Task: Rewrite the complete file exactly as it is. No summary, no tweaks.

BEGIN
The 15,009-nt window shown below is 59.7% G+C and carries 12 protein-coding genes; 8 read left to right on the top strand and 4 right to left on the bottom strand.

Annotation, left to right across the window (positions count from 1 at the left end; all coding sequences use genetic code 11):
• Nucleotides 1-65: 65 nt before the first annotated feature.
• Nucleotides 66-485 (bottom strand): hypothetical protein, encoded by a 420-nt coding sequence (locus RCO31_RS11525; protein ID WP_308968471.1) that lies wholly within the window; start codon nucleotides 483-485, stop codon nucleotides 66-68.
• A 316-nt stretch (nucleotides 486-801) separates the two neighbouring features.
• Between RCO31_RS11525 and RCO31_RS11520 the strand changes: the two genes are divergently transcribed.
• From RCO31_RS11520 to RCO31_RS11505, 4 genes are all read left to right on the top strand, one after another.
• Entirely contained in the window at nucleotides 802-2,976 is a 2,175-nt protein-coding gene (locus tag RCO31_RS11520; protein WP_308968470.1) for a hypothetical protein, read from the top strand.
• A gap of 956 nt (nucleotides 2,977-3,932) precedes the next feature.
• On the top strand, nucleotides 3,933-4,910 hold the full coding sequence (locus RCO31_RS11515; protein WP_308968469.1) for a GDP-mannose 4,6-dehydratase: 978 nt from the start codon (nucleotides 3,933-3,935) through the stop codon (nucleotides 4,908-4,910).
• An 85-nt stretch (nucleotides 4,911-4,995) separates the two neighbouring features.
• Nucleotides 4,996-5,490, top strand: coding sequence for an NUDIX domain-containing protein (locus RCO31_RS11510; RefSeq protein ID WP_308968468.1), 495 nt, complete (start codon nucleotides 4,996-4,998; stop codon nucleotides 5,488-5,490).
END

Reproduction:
The 15,009-nt window shown below is 59.7% G+C and carries 12 protein-coding genes; 8 read left to right on the top strand and 4 right to left on the bottom strand.

Annotation, left to right across the window (positions count from 1 at the left end; all coding sequences use genetic code 11):
• Nucleotides 1-65: 65 nt before the first annotated feature.
• Nucleotides 66-485 (bottom strand): hypothetical protein, encoded by a 420-nt coding sequence (locus RCO31_RS11525; protein ID WP_308968471.1) that lies wholly within the window; start codon nucleotides 483-485, stop codon nucleotides 66-68.
• A 316-nt stretch (nucleotides 486-801) separates the two neighbouring features.
• Between RCO31_RS11525 and RCO31_RS11520 the strand changes: the two genes are divergently transcribed.
• From RCO31_RS11520 to RCO31_RS11505, 4 genes are all read left to right on the top strand, one after another.
• Entirely contained in the window at nucleotides 802-2,976 is a 2,175-nt protein-coding gene (locus tag RCO31_RS11520; protein WP_308968470.1) for a hypothetical protein, read from the top strand.
• A gap of 956 nt (nucleotides 2,977-3,932) precedes the next feature.
• On the top strand, nucleotides 3,933-4,910 hold the full coding sequence (locus RCO31_RS11515; protein WP_308968469.1) for a GDP-mannose 4,6-dehydratase: 978 nt from the start codon (nucleotides 3,933-3,935) through the stop codon (nucleotides 4,908-4,910).
• An 85-nt stretch (nucleotides 4,911-4,995) separates the two neighbouring features.
• Nucleotides 4,996-5,490, top strand: coding sequence for an NUDIX domain-containing protein (locus RCO31_RS11510; RefSeq protein ID WP_308968468.1), 495 nt, complete (start codon nucleotides 4,996-4,998; stop codon nucleotides 5,488-5,490).